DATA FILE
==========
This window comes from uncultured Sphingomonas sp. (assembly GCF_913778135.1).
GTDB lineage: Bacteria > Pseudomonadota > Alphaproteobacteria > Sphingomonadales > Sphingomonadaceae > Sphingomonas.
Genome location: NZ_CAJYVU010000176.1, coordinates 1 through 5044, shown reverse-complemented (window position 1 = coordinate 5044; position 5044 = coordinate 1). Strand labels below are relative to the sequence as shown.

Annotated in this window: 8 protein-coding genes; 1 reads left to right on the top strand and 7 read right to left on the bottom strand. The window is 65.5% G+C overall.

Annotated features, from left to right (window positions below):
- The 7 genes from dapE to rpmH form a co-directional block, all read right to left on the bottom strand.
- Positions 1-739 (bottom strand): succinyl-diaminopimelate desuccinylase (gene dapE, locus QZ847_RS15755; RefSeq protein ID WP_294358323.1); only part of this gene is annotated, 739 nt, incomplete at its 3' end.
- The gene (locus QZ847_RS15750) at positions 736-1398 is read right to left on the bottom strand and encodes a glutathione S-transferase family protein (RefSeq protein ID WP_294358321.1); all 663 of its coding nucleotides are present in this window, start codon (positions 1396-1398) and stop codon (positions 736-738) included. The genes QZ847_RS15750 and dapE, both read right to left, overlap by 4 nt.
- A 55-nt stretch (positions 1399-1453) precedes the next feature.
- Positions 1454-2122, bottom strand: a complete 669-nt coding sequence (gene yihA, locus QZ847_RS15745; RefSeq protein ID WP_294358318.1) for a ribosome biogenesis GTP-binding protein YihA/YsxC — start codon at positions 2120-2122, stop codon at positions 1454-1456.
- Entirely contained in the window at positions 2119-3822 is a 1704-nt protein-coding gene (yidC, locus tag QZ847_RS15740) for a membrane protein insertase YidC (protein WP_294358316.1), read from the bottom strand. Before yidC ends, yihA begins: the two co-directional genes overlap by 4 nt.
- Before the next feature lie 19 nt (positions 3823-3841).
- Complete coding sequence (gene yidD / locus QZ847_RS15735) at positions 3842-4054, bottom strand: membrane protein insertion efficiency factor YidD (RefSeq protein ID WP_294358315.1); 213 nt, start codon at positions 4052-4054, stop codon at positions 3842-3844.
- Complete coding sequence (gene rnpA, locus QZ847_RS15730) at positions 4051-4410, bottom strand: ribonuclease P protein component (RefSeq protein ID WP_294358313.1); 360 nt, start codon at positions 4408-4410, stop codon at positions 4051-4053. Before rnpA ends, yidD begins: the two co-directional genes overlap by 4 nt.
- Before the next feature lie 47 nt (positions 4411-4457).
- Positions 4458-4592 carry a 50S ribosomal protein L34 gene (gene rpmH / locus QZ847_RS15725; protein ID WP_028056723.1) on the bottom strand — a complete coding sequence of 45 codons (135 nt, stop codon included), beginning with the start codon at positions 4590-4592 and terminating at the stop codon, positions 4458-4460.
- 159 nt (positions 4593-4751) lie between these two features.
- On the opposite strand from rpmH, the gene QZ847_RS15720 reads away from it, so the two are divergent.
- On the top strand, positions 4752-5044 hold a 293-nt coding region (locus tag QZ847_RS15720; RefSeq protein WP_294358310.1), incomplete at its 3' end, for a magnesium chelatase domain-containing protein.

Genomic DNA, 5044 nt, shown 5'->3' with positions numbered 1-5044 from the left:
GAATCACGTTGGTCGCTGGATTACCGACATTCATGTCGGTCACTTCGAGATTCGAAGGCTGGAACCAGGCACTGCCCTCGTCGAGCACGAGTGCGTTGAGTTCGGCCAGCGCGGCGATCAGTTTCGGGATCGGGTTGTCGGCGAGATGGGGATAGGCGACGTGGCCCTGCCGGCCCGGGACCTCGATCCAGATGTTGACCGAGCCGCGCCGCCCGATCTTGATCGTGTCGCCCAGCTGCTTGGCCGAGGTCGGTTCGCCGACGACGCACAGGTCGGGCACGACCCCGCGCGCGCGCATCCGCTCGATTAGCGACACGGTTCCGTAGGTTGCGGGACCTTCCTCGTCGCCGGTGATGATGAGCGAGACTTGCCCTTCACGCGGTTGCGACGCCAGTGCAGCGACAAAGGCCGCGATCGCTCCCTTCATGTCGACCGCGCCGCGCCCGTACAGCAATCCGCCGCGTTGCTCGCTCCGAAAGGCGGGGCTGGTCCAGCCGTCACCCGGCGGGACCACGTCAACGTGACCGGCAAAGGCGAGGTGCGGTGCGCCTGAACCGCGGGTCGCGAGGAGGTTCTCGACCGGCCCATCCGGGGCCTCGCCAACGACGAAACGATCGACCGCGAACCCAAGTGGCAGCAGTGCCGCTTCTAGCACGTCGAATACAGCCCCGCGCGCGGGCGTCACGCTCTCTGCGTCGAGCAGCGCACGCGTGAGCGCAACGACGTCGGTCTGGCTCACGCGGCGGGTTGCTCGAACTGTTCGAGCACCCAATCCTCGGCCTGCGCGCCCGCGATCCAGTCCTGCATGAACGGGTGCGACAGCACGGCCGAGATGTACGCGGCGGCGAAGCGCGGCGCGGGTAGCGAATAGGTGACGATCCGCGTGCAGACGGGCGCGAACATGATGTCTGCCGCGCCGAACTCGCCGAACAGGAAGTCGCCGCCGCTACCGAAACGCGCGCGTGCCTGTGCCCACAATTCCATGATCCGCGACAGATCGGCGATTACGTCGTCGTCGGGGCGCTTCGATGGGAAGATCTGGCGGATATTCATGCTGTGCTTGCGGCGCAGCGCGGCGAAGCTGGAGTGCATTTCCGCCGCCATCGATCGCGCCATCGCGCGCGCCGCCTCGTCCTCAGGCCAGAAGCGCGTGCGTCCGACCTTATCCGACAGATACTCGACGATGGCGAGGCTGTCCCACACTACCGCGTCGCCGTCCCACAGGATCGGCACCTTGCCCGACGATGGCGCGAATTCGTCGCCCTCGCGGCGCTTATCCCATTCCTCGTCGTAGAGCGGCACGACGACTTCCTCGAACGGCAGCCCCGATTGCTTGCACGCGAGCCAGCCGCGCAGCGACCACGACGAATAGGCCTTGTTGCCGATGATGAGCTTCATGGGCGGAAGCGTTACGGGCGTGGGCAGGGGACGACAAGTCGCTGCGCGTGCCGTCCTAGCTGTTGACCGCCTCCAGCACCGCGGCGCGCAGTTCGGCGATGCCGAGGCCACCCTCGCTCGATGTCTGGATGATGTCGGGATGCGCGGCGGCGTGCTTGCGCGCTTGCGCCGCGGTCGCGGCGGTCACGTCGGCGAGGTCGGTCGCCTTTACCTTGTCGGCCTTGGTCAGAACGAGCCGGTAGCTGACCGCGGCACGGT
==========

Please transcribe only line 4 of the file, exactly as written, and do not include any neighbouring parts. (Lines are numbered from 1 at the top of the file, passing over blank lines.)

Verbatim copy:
Annotated in this window: 8 protein-coding genes; 1 reads left to right on the top strand and 7 read right to left on the bottom strand. The window is 65.5% G+C overall.